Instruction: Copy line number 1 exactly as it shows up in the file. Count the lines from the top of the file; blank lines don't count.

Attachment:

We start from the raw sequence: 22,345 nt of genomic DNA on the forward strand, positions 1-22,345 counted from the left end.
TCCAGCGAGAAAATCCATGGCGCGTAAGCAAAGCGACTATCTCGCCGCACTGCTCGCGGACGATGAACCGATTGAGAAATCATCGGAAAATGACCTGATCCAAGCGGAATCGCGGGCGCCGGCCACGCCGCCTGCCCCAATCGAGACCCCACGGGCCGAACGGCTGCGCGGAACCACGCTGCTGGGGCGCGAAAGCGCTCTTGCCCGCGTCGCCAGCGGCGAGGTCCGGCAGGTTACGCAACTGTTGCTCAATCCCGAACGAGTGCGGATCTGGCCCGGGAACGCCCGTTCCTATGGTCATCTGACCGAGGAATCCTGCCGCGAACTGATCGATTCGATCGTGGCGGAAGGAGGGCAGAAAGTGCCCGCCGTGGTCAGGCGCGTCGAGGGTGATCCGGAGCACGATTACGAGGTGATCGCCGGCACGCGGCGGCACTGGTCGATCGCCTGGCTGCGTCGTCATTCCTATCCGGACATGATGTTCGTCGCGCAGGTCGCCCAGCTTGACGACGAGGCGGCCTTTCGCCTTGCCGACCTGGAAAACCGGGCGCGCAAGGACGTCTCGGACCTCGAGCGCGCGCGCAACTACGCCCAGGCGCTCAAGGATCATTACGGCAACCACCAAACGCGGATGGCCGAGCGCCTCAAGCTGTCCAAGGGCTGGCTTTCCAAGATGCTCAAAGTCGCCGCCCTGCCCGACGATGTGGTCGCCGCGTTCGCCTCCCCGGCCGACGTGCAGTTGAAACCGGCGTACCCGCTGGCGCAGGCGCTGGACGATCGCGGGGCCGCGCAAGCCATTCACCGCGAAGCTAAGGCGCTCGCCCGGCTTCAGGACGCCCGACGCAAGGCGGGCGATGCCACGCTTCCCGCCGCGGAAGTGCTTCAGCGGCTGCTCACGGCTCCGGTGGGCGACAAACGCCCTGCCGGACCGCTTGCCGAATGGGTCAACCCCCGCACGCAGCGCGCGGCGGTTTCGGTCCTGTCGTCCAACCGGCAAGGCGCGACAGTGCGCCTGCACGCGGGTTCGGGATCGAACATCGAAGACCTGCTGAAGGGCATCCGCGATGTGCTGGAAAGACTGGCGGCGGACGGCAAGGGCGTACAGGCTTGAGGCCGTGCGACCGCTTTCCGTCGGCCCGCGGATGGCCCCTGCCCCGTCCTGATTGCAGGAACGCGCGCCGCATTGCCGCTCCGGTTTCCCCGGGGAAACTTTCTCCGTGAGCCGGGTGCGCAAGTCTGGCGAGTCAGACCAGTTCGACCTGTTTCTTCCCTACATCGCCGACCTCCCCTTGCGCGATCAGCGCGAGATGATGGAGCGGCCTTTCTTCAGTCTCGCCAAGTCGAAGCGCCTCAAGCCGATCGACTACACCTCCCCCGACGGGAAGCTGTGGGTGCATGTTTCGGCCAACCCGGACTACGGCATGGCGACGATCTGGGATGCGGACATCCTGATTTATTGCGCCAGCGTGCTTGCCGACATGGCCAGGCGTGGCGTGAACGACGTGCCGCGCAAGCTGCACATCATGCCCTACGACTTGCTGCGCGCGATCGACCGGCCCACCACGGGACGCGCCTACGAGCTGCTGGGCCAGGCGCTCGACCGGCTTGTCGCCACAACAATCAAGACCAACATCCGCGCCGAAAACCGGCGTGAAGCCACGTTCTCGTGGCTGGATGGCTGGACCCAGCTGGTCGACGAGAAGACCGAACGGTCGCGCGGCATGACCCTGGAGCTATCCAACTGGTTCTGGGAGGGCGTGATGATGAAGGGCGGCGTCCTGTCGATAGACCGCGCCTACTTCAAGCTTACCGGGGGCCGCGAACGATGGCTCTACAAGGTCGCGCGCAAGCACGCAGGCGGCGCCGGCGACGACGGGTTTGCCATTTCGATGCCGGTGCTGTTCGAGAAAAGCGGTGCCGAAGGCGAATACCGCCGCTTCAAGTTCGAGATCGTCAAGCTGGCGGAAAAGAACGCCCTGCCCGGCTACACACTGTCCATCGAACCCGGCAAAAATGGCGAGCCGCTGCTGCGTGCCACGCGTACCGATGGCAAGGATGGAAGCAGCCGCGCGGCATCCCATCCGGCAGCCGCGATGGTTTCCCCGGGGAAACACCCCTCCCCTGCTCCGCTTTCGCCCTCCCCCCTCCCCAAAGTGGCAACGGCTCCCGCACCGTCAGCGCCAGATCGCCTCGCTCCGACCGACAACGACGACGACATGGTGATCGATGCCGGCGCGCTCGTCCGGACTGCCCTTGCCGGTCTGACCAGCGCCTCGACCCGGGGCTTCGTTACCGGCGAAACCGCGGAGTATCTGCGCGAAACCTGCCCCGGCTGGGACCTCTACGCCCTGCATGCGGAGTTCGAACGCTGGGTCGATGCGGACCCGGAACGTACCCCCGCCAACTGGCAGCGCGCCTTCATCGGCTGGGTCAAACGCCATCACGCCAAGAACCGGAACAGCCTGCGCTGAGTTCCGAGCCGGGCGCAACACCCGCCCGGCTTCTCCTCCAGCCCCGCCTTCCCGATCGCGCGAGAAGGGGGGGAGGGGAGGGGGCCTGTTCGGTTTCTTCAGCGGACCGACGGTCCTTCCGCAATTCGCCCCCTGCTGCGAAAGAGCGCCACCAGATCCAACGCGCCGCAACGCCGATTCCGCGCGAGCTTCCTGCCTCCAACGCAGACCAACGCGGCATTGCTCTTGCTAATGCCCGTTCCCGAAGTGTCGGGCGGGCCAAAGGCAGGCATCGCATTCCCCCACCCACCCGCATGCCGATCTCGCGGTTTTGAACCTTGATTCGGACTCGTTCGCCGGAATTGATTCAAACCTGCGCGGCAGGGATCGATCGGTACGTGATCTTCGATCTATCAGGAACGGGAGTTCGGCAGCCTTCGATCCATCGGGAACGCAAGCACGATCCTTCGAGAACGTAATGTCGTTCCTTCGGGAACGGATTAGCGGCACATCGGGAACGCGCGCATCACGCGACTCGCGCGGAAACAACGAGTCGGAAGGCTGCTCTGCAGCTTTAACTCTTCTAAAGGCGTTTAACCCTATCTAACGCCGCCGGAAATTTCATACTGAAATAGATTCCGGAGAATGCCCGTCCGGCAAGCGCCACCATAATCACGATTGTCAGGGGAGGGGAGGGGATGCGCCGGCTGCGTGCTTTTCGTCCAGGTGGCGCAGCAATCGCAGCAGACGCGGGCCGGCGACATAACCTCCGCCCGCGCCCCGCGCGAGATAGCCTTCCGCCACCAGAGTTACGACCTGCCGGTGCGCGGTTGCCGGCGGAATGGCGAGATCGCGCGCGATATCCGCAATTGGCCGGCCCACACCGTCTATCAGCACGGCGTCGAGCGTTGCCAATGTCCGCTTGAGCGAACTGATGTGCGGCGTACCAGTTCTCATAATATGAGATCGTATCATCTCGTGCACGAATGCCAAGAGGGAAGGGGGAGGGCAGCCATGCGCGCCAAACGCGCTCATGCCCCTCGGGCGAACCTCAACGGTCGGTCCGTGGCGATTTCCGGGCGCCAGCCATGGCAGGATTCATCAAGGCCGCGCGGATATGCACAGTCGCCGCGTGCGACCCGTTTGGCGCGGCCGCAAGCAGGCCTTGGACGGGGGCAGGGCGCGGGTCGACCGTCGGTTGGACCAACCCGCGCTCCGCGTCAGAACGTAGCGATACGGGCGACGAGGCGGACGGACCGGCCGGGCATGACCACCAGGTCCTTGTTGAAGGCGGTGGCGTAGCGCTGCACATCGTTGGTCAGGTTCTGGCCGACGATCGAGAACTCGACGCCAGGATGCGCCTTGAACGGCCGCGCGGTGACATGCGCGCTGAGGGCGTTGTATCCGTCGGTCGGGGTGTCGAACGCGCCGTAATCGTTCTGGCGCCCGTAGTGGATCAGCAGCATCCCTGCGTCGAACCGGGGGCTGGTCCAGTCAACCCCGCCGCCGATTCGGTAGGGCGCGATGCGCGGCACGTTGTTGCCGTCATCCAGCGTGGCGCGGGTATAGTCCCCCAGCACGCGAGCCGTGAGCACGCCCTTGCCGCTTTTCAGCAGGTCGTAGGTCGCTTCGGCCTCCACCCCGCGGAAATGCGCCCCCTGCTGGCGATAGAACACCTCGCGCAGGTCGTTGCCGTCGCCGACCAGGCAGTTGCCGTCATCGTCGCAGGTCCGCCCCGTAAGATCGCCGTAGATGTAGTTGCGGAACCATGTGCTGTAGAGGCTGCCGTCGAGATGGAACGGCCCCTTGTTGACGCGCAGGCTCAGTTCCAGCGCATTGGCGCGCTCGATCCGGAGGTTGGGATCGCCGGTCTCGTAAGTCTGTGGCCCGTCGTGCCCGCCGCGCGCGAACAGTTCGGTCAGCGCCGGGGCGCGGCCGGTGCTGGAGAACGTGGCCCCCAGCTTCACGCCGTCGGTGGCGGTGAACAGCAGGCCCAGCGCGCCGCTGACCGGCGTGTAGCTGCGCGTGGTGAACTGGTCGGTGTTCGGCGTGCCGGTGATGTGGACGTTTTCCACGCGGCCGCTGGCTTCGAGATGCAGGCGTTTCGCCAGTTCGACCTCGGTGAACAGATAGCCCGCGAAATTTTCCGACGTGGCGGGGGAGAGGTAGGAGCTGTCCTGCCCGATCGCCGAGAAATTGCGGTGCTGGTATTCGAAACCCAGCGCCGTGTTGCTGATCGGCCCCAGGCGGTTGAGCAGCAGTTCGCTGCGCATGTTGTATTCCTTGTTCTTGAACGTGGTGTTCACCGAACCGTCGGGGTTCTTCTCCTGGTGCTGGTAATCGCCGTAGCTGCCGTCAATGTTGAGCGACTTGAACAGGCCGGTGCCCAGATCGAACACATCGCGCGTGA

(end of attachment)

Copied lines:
We start from the raw sequence: 22,345 nt of genomic DNA on the forward strand, positions 1-22,345 counted from the left end.